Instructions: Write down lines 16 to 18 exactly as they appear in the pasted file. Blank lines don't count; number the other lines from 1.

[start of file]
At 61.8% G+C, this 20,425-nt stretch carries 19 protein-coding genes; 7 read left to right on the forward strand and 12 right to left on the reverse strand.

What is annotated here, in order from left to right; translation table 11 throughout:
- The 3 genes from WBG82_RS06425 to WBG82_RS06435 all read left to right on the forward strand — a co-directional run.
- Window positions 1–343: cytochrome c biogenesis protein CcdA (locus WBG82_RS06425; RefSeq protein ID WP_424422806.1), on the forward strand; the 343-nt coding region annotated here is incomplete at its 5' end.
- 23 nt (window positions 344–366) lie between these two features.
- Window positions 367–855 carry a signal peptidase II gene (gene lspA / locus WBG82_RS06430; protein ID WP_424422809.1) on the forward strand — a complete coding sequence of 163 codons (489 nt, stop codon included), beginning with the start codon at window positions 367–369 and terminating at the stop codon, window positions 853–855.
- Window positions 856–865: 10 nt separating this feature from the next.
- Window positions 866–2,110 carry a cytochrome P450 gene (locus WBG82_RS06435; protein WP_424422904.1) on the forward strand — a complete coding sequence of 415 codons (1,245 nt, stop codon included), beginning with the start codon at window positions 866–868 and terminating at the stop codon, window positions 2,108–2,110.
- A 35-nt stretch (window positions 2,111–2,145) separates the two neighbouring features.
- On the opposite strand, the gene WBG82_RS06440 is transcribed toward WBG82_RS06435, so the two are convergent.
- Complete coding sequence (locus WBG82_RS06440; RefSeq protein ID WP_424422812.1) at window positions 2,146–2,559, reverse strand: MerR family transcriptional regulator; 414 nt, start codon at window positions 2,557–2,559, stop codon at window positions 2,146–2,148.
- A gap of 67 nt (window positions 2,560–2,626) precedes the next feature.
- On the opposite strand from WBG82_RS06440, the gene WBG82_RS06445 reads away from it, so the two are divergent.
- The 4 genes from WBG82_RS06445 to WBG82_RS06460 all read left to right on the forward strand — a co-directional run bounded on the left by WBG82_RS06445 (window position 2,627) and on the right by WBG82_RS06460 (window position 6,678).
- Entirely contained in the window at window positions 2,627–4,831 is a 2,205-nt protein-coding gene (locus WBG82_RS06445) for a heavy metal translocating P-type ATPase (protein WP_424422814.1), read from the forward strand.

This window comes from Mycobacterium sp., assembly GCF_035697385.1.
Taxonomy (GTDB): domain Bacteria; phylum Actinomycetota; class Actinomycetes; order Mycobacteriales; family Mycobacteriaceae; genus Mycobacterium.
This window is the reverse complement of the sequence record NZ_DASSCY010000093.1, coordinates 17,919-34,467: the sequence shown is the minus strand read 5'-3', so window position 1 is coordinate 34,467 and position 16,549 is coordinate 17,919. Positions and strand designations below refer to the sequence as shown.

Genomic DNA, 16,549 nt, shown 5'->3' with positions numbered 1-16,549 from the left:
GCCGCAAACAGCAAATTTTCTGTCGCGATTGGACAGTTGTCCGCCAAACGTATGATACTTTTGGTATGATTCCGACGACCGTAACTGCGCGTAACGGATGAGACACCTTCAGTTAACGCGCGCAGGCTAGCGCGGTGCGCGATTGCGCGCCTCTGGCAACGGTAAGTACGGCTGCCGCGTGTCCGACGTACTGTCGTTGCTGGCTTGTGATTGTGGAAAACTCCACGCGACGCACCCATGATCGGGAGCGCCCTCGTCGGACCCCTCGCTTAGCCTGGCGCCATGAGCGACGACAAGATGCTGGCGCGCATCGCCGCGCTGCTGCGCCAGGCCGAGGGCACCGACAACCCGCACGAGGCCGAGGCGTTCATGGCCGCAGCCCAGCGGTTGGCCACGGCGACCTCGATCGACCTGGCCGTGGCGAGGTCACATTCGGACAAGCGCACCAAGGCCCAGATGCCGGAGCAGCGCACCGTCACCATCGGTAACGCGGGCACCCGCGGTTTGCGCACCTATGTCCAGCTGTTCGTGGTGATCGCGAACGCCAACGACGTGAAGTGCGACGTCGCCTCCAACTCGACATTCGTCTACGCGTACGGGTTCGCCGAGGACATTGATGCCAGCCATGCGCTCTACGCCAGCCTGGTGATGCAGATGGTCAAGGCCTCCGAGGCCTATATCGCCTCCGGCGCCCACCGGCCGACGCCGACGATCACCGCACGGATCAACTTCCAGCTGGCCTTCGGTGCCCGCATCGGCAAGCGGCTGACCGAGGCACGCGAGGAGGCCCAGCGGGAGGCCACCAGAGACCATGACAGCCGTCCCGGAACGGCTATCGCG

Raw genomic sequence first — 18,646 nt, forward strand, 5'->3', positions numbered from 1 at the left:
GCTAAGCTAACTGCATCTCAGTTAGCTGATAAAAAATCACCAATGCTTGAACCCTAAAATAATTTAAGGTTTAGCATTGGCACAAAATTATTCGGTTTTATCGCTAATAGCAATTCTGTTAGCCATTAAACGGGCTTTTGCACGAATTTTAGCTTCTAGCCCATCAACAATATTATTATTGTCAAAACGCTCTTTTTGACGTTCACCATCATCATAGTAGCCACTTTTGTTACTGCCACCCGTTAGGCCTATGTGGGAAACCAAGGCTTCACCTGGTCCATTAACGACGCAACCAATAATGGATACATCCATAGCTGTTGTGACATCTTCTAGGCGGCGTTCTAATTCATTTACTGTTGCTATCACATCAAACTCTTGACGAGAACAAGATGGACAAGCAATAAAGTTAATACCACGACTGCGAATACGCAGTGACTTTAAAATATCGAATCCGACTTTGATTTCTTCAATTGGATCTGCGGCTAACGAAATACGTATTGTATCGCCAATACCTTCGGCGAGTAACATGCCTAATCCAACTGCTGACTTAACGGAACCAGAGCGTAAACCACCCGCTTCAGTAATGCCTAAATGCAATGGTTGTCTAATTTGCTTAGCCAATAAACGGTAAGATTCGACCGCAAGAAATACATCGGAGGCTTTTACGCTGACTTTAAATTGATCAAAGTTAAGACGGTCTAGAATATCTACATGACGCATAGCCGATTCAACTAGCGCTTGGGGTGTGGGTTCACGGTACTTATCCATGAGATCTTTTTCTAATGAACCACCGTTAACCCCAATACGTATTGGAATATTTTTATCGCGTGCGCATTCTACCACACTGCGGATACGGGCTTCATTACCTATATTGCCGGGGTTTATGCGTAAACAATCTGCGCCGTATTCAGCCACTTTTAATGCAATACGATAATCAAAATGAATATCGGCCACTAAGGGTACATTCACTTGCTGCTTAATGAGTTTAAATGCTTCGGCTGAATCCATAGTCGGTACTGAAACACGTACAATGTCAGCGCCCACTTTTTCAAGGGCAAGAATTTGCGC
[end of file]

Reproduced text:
This window comes from Mycobacterium sp., assembly GCF_035697385.1.
Taxonomy (GTDB): domain Bacteria; phylum Actinomycetota; class Actinomycetes; order Mycobacteriales; family Mycobacteriaceae; genus Mycobacterium.
This window is the reverse complement of the sequence record NZ_DASSCY010000093.1, coordinates 17,919-34,467: the sequence shown is the minus strand read 5'-3', so window position 1 is coordinate 34,467 and position 16,549 is coordinate 17,919. Positions and strand designations below refer to the sequence as shown.